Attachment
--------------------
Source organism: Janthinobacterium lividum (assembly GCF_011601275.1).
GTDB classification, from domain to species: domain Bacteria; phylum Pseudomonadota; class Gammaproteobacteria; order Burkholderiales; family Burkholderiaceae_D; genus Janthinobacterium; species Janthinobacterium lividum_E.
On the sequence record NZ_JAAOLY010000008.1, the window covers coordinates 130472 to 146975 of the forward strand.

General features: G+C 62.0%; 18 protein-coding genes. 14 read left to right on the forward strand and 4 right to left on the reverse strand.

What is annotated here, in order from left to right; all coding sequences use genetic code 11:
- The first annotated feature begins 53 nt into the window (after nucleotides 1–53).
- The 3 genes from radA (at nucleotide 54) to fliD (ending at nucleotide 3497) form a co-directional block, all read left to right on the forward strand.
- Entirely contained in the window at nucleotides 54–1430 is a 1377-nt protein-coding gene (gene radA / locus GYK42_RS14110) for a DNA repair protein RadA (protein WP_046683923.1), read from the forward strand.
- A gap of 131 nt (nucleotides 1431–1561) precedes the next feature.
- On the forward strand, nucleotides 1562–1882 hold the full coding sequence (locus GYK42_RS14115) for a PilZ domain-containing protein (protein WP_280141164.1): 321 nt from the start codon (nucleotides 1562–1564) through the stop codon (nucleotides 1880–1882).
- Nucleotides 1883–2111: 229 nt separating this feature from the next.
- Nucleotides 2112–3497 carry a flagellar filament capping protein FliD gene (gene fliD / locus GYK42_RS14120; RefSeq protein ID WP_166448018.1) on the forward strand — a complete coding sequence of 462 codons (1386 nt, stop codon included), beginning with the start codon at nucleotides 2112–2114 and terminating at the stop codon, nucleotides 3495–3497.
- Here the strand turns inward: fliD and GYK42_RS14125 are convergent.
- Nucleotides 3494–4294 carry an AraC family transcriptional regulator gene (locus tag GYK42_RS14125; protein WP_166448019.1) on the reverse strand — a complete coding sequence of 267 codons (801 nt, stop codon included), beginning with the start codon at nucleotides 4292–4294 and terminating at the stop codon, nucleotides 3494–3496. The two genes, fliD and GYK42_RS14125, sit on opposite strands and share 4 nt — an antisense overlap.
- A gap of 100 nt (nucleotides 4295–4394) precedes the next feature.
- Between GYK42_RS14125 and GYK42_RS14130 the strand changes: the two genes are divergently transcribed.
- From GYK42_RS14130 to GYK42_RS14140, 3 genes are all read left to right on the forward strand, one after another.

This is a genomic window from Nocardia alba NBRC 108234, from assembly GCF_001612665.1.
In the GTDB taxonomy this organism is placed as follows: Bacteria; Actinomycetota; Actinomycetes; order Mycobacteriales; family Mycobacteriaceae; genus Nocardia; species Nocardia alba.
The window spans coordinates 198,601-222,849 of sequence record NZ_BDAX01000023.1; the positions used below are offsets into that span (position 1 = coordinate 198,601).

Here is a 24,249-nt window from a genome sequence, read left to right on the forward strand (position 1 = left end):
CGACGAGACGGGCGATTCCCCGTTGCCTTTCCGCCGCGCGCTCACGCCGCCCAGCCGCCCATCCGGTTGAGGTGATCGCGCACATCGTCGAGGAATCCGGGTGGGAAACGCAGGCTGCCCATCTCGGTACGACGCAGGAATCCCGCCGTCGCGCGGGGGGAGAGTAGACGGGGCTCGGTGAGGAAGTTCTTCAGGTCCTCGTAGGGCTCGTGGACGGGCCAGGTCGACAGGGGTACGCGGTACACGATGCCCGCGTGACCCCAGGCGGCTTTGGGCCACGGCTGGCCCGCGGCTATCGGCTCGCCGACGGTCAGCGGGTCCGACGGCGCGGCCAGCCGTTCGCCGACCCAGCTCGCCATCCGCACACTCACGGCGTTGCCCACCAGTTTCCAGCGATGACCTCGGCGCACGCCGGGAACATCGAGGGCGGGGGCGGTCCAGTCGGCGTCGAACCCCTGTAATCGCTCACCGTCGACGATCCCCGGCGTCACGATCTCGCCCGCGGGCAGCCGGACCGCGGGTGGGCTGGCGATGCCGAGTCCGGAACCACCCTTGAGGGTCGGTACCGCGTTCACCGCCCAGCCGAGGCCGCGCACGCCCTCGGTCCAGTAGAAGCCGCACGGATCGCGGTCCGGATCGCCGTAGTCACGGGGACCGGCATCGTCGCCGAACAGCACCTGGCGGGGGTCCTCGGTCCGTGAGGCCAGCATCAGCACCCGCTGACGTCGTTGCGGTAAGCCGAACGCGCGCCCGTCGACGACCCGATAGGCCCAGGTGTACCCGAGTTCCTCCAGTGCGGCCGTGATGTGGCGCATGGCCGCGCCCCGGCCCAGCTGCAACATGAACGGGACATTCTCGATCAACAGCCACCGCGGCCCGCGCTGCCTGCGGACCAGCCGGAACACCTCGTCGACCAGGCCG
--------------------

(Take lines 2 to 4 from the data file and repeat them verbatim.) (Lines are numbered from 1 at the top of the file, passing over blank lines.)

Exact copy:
GTDB classification, from domain to species: domain Bacteria; phylum Pseudomonadota; class Gammaproteobacteria; order Burkholderiales; family Burkholderiaceae_D; genus Janthinobacterium; species Janthinobacterium lividum_E.
On the sequence record NZ_JAAOLY010000008.1, the window covers coordinates 130472 to 146975 of the forward strand.

General features: G+C 62.0%; 18 protein-coding genes. 14 read left to right on the forward strand and 4 right to left on the reverse strand.